Los Angeles Invests in a Bright Future

LA City Council Approves a Pilot Solar Feed-In Tariff Program for LADWP
For Immediate Release

Los Angeles – On Tuesday, the Los Angeles City Council authorized the Los Angeles Department of Water and Power (LADWP) to launch a much anticipated 10 megawatt (MW) solar demonstration program.  Called a feed-in tariff (FIT), the program will enable Angelenos to transform underutilized rooftop spaces on multifamily residences, schools, warehouses, parking lots and retail spaces into a valuable energy resource.

“The feed-in tariff pilot program is a critical investment in a clean energy future for Los Angeles,” said Michelle Kinman, clean energy advocate with Environment California. “By taking steps to maximize the city’s tremendous untapped solar potential, Los Angeles leaders are paving the way for the city to become a world class solar leader, bringing considerable environmental and economic benefits.”

Feed-in tariff programs can drive a market for medium-sized solar projects installed on spaces where there is little on-site electricity demand and ample space to install solar panels. Through this program, LADWP will purchase the electricity “fed-into the grid” from participating local solar systems, under long-term contracts with the system owners. Well-designed and cost-effective feed-in tariffs have created some of the world’s strongest markets for solar power and there is every reason to believe that this type of policy will enable Los Angeles to convert its rooftop potential into a competitive solar market.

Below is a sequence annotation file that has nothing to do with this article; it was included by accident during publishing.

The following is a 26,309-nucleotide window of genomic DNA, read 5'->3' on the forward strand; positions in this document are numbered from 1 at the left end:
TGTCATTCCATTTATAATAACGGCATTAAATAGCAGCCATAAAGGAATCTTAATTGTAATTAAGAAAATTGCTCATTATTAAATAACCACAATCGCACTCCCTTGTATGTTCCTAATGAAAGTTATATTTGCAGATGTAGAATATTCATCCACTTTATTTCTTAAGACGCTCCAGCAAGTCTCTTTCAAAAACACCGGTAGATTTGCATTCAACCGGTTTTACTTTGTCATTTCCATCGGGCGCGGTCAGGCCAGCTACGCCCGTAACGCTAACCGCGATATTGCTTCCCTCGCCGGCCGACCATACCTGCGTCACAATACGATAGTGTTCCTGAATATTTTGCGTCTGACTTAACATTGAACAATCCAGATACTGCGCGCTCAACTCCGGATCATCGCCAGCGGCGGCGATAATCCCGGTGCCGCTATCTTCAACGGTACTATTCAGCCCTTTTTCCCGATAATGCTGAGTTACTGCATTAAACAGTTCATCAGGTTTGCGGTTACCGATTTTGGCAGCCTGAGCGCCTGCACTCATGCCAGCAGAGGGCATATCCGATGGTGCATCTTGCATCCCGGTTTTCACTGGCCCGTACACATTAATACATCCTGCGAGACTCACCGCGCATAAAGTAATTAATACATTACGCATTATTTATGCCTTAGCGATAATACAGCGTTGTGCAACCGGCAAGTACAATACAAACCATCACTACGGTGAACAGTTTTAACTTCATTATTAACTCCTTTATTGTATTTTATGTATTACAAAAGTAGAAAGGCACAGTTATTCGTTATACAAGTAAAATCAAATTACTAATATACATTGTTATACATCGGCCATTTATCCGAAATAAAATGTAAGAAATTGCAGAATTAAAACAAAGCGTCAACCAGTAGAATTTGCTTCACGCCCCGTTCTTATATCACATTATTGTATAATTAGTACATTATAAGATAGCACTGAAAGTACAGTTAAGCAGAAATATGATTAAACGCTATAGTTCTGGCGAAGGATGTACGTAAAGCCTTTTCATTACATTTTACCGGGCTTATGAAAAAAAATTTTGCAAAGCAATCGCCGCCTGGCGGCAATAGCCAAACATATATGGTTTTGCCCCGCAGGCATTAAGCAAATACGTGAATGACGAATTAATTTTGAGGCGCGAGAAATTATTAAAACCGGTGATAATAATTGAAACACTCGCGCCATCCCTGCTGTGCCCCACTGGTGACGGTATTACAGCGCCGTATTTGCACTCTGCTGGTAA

Environment California is proud to be a member of the CLEAN LA Coalition, a broad coalition of business, environmental and labor groups, led by the Los Angeles Business Council, which has advocated for a robust feed-in tariff program. In addition to securing the 10 MW pilot program, the coalition seeks to ensure that LADWP’s 2012/2013 budget includes 75 MW of solar feed-in tariff programming, and that 150 MW are budgeted by 2016.  At these levels, the city will create an estimated 4,500 jobs, generate $500 million in economic activity and offset 2.25 million tons of carbon dioxide emissions by 2016.